Interactions of environmental wind-shear and deep moist convection in the tropics
Lead Academic SupervisorDr John Marsham (School of Earth and Environment) - lead academic supervisor
Co-Supervisor(s)Dr Stephen Griffiths (School of Mathematics) and Dr Andrew Ross (School of Earth and Environment)
The fluid dynamics of moist convection and its representation in models is a ‘grand challenge’ for atmospheric science, and is key to improved weather and climate predictions. Environmental wind-shear is crucial for allowing organised long-lived deep moist convective systems, and is a key quantity analysed by forecasters, yet parameterisations of moist convection in global models do not account for shear. This project will build on recent observational work by using an idealised numerical model to develop a theoretical understanding of the role of shear in storms over West Africa, a location where intense organised convection occurs regularly, but the fundamental controls are still poorly understood. The project will initially analyse how the large diurnal and seasonal variations in shear affect storms in this unique and important environment. Further questions include:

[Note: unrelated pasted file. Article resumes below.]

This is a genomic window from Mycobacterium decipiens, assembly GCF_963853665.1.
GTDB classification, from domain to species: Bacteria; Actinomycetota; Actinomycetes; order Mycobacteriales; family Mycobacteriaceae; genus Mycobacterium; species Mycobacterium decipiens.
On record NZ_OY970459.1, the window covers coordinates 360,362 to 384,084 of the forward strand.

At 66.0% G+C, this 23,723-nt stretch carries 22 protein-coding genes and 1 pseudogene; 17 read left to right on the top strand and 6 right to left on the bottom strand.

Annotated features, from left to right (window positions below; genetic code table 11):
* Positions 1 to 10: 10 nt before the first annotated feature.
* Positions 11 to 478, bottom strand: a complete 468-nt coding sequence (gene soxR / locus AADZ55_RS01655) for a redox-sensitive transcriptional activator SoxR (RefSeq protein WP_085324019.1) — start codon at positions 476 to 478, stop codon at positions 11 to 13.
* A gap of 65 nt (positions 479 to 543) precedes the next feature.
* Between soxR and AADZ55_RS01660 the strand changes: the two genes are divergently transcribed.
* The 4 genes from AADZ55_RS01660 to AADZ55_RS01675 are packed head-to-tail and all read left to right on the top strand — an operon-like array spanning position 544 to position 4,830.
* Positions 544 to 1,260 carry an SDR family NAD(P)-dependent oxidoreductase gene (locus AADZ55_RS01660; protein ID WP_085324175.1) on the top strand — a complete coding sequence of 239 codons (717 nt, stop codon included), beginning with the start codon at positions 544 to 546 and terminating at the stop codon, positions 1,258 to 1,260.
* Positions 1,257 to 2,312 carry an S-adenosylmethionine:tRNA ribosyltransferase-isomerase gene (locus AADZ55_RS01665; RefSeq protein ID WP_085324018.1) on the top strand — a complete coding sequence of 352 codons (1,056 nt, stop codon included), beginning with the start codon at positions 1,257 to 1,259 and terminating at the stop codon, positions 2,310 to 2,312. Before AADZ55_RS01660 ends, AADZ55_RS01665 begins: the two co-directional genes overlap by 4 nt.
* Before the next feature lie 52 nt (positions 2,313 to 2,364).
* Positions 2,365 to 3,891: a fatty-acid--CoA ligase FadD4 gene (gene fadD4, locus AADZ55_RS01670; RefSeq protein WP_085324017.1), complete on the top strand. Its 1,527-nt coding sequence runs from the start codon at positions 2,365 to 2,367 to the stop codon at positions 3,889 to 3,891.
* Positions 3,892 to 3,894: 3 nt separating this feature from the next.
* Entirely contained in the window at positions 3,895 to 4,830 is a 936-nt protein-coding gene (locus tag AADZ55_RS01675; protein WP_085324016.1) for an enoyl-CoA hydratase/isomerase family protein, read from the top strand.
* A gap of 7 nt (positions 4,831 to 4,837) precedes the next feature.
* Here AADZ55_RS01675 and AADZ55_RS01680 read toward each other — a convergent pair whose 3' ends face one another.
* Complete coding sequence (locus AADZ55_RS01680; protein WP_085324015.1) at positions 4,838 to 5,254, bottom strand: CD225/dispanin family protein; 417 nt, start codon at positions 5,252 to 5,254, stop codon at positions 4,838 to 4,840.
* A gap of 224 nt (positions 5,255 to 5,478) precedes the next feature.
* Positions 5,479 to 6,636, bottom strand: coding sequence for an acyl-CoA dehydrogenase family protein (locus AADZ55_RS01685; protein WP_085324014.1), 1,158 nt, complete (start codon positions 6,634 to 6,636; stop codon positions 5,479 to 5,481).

- What is the role of shear in the initiation of storms (likely quite different to in mature systems)?
- How does shear control the interaction of storms with synoptic variability?
- What are the implications of the results for the newly developed parametrisation of convective “memory” in the Met Office model?
In addition to the theory and idealised modelling there are opportunities to utilise recently developed large-domain convection permitting simulations.